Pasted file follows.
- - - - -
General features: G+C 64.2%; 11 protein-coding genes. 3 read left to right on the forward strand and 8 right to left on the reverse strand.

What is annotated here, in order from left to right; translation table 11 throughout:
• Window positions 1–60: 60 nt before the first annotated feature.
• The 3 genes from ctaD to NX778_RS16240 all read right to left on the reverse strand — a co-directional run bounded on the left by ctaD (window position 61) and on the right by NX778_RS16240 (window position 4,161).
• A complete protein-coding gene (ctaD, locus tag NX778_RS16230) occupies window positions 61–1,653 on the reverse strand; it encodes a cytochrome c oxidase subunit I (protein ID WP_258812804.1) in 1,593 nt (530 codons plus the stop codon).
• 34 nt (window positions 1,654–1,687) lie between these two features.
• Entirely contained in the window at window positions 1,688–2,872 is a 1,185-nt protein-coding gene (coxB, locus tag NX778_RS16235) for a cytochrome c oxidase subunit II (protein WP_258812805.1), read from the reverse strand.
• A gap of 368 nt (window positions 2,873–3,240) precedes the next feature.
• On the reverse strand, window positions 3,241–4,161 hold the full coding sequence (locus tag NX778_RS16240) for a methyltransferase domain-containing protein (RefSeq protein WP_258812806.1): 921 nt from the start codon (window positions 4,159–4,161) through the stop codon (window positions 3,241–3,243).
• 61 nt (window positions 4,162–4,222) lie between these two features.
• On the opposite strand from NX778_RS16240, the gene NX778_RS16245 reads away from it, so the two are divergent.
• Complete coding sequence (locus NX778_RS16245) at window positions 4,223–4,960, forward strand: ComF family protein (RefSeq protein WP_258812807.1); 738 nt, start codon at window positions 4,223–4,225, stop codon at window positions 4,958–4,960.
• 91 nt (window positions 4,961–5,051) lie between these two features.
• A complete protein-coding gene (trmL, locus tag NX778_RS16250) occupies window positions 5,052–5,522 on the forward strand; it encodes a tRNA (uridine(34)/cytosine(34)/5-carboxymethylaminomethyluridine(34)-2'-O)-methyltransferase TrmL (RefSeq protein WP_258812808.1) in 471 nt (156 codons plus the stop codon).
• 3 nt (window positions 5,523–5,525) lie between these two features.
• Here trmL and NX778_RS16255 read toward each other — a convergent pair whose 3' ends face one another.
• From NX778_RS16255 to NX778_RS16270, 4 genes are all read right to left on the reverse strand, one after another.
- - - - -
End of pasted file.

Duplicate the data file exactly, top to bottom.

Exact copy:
General features: G+C 64.2%; 11 protein-coding genes. 3 read left to right on the forward strand and 8 right to left on the reverse strand.

What is annotated here, in order from left to right; translation table 11 throughout:
• Window positions 1–60: 60 nt before the first annotated feature.
• The 3 genes from ctaD to NX778_RS16240 all read right to left on the reverse strand — a co-directional run bounded on the left by ctaD (window position 61) and on the right by NX778_RS16240 (window position 4,161).
• A complete protein-coding gene (ctaD, locus tag NX778_RS16230) occupies window positions 61–1,653 on the reverse strand; it encodes a cytochrome c oxidase subunit I (protein ID WP_258812804.1) in 1,593 nt (530 codons plus the stop codon).
• 34 nt (window positions 1,654–1,687) lie between these two features.
• Entirely contained in the window at window positions 1,688–2,872 is a 1,185-nt protein-coding gene (coxB, locus tag NX778_RS16235) for a cytochrome c oxidase subunit II (protein WP_258812805.1), read from the reverse strand.
• A gap of 368 nt (window positions 2,873–3,240) precedes the next feature.
• On the reverse strand, window positions 3,241–4,161 hold the full coding sequence (locus tag NX778_RS16240) for a methyltransferase domain-containing protein (RefSeq protein WP_258812806.1): 921 nt from the start codon (window positions 4,159–4,161) through the stop codon (window positions 3,241–3,243).
• 61 nt (window positions 4,162–4,222) lie between these two features.
• On the opposite strand from NX778_RS16240, the gene NX778_RS16245 reads away from it, so the two are divergent.
• Complete coding sequence (locus NX778_RS16245) at window positions 4,223–4,960, forward strand: ComF family protein (RefSeq protein WP_258812807.1); 738 nt, start codon at window positions 4,223–4,225, stop codon at window positions 4,958–4,960.
• 91 nt (window positions 4,961–5,051) lie between these two features.
• A complete protein-coding gene (trmL, locus tag NX778_RS16250) occupies window positions 5,052–5,522 on the forward strand; it encodes a tRNA (uridine(34)/cytosine(34)/5-carboxymethylaminomethyluridine(34)-2'-O)-methyltransferase TrmL (RefSeq protein WP_258812808.1) in 471 nt (156 codons plus the stop codon).
• 3 nt (window positions 5,523–5,525) lie between these two features.
• Here trmL and NX778_RS16255 read toward each other — a convergent pair whose 3' ends face one another.
• From NX778_RS16255 to NX778_RS16270, 4 genes are all read right to left on the reverse strand, one after another.